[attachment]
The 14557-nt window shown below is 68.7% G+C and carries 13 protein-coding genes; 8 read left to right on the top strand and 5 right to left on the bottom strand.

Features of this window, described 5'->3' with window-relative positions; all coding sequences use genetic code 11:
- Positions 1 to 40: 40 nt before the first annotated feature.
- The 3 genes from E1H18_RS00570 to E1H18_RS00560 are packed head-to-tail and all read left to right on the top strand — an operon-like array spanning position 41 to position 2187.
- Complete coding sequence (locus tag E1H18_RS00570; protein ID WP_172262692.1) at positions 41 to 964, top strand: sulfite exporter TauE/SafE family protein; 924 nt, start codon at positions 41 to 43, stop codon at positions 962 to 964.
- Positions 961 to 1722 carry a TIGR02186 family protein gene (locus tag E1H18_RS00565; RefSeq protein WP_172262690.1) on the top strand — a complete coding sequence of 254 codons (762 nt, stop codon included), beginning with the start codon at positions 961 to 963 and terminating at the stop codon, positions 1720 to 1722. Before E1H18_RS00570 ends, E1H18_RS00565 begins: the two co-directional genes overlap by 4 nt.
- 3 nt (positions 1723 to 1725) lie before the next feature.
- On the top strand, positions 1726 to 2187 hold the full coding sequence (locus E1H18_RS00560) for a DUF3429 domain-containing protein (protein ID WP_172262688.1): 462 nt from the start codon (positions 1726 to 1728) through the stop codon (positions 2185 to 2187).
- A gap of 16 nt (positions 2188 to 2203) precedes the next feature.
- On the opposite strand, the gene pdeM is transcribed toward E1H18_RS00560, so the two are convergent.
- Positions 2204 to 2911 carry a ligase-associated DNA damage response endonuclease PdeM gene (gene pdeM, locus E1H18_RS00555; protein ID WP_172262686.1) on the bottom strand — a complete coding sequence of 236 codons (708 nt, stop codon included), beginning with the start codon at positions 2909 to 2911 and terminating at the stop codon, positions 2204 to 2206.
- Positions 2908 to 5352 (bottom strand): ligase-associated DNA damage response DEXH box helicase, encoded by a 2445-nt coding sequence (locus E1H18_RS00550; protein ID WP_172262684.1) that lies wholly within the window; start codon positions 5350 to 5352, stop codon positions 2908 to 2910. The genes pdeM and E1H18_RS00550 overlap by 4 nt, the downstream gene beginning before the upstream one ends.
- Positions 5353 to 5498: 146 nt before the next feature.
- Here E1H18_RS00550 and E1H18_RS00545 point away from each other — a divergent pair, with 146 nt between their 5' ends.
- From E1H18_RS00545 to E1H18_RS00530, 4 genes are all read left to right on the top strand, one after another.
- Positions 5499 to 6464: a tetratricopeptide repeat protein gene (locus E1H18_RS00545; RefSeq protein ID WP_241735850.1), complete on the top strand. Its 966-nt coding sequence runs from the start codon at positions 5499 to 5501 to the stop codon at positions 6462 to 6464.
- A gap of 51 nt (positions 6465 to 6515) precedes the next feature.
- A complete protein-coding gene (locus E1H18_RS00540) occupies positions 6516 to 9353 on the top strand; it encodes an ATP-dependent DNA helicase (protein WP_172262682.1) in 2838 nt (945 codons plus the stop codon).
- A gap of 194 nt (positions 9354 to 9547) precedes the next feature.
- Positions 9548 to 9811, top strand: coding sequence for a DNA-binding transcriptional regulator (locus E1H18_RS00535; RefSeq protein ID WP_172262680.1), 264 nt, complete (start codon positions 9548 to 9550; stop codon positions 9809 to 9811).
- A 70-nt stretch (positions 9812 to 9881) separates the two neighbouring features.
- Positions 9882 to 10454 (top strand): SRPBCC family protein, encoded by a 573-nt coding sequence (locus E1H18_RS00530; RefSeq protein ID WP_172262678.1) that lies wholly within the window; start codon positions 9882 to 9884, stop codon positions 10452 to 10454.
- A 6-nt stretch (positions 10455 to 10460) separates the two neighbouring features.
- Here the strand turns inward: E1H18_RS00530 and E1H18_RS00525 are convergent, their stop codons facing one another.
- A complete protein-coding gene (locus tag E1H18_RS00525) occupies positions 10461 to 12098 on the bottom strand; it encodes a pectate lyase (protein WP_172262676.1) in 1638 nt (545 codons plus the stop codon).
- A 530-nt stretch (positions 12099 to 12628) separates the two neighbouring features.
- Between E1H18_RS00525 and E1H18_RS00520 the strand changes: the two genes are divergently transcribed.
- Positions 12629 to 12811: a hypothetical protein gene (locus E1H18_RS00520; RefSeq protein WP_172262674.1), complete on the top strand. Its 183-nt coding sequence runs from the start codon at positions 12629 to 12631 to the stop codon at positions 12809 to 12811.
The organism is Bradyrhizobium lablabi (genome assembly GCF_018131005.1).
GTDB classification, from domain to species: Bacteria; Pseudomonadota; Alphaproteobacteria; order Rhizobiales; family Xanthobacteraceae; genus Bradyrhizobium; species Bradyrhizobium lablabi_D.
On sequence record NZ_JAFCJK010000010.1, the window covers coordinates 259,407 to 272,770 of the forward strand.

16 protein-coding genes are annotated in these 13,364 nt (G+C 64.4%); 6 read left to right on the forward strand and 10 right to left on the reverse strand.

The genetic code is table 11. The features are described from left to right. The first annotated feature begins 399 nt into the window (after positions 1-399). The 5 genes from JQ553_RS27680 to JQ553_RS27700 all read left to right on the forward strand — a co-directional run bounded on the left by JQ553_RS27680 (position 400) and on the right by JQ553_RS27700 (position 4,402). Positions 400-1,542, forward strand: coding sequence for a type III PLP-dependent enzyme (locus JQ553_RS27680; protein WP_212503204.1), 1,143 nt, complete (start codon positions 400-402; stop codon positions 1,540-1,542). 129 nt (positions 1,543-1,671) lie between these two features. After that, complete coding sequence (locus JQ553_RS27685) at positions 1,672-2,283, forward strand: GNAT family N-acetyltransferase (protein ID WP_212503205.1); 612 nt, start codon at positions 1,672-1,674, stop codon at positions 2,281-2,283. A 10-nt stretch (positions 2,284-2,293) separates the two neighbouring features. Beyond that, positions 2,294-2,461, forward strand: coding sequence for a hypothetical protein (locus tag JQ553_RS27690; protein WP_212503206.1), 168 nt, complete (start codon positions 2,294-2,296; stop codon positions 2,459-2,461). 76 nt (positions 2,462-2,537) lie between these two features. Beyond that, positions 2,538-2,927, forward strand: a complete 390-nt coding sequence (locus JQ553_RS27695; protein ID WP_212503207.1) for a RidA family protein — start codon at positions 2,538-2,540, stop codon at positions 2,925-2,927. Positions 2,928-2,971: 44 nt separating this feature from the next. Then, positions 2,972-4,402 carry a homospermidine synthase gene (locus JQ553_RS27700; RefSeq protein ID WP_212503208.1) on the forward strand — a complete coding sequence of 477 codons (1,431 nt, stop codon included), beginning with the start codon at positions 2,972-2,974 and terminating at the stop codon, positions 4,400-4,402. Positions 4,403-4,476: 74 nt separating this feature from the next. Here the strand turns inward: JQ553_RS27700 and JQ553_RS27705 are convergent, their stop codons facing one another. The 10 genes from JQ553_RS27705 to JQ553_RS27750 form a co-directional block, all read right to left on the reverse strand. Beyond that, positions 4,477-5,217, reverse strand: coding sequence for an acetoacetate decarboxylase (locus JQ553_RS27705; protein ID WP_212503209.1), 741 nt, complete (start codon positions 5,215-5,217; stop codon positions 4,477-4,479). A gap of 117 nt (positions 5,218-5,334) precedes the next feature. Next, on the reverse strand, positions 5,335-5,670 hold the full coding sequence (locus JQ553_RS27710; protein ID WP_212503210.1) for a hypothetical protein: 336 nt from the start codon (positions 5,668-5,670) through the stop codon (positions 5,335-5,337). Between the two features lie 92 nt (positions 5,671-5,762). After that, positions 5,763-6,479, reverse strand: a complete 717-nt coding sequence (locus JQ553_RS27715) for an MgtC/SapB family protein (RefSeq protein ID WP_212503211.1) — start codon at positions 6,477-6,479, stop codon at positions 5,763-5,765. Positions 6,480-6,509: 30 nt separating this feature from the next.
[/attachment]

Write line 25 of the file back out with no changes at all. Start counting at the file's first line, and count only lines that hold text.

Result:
- A complete protein-coding gene (locus tag E1H18_RS00525) occupies positions 10461 to 12098 on the bottom strand; it encodes a pectate lyase (protein WP_172262676.1) in 1638 nt (545 codons plus the stop codon).